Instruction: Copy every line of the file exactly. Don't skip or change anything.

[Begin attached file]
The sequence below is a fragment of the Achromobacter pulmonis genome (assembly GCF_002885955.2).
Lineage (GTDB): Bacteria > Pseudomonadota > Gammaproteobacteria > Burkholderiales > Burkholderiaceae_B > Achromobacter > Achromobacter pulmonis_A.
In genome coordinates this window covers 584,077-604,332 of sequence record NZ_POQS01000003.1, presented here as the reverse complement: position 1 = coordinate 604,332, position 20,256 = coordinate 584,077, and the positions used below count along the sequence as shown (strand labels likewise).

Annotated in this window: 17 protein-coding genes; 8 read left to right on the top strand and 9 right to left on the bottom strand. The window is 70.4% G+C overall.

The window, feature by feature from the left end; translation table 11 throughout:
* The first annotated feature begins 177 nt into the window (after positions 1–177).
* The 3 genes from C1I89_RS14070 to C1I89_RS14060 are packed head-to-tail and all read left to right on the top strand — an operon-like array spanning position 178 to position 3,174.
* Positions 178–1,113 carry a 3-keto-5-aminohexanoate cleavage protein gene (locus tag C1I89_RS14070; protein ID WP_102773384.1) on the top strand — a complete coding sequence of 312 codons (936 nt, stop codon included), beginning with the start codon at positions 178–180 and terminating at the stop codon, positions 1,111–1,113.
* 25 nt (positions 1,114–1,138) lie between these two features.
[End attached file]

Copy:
The sequence below is a fragment of the Achromobacter pulmonis genome (assembly GCF_002885955.2).
Lineage (GTDB): Bacteria > Pseudomonadota > Gammaproteobacteria > Burkholderiales > Burkholderiaceae_B > Achromobacter > Achromobacter pulmonis_A.
In genome coordinates this window covers 584,077-604,332 of sequence record NZ_POQS01000003.1, presented here as the reverse complement: position 1 = coordinate 604,332, position 20,256 = coordinate 584,077, and the positions used below count along the sequence as shown (strand labels likewise).

Annotated in this window: 17 protein-coding genes; 8 read left to right on the top strand and 9 right to left on the bottom strand. The window is 70.4% G+C overall.

The window, feature by feature from the left end; translation table 11 throughout:
* The first annotated feature begins 177 nt into the window (after positions 1–177).
* The 3 genes from C1I89_RS14070 to C1I89_RS14060 are packed head-to-tail and all read left to right on the top strand — an operon-like array spanning position 178 to position 3,174.
* Positions 178–1,113 carry a 3-keto-5-aminohexanoate cleavage protein gene (locus tag C1I89_RS14070; protein ID WP_102773384.1) on the top strand — a complete coding sequence of 312 codons (936 nt, stop codon included), beginning with the start codon at positions 178–180 and terminating at the stop codon, positions 1,111–1,113.
* 25 nt (positions 1,114–1,138) lie between these two features.